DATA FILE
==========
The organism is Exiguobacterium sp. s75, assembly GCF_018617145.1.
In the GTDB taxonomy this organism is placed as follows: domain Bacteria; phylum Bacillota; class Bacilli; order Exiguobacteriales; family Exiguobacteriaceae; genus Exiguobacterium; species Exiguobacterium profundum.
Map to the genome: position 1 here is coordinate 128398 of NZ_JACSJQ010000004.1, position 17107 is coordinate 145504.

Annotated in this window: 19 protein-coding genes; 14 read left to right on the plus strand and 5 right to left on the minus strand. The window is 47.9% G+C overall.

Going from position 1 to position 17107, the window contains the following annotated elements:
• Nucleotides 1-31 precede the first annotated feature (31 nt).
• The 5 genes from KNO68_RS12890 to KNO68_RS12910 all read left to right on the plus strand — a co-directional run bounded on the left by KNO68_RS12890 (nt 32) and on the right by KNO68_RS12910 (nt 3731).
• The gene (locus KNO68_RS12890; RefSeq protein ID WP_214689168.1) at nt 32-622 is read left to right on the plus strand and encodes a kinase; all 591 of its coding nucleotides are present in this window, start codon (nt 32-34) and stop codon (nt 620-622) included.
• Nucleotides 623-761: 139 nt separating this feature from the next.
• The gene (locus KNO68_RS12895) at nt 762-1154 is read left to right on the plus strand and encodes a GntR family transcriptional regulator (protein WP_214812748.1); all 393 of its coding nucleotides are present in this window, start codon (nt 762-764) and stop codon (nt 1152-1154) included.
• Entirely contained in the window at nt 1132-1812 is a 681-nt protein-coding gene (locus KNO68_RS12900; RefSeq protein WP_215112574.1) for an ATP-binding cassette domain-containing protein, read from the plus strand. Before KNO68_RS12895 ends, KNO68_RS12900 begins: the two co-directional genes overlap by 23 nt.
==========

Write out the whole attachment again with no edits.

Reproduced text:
The organism is Exiguobacterium sp. s75, assembly GCF_018617145.1.
In the GTDB taxonomy this organism is placed as follows: domain Bacteria; phylum Bacillota; class Bacilli; order Exiguobacteriales; family Exiguobacteriaceae; genus Exiguobacterium; species Exiguobacterium profundum.
Map to the genome: position 1 here is coordinate 128398 of NZ_JACSJQ010000004.1, position 17107 is coordinate 145504.

Annotated in this window: 19 protein-coding genes; 14 read left to right on the plus strand and 5 right to left on the minus strand. The window is 47.9% G+C overall.

Going from position 1 to position 17107, the window contains the following annotated elements:
• Nucleotides 1-31 precede the first annotated feature (31 nt).
• The 5 genes from KNO68_RS12890 to KNO68_RS12910 all read left to right on the plus strand — a co-directional run bounded on the left by KNO68_RS12890 (nt 32) and on the right by KNO68_RS12910 (nt 3731).
• The gene (locus KNO68_RS12890; RefSeq protein ID WP_214689168.1) at nt 32-622 is read left to right on the plus strand and encodes a kinase; all 591 of its coding nucleotides are present in this window, start codon (nt 32-34) and stop codon (nt 620-622) included.
• Nucleotides 623-761: 139 nt separating this feature from the next.
• The gene (locus KNO68_RS12895) at nt 762-1154 is read left to right on the plus strand and encodes a GntR family transcriptional regulator (protein WP_214812748.1); all 393 of its coding nucleotides are present in this window, start codon (nt 762-764) and stop codon (nt 1152-1154) included.
• Entirely contained in the window at nt 1132-1812 is a 681-nt protein-coding gene (locus KNO68_RS12900; RefSeq protein WP_215112574.1) for an ATP-binding cassette domain-containing protein, read from the plus strand. Before KNO68_RS12895 ends, KNO68_RS12900 begins: the two co-directional genes overlap by 23 nt.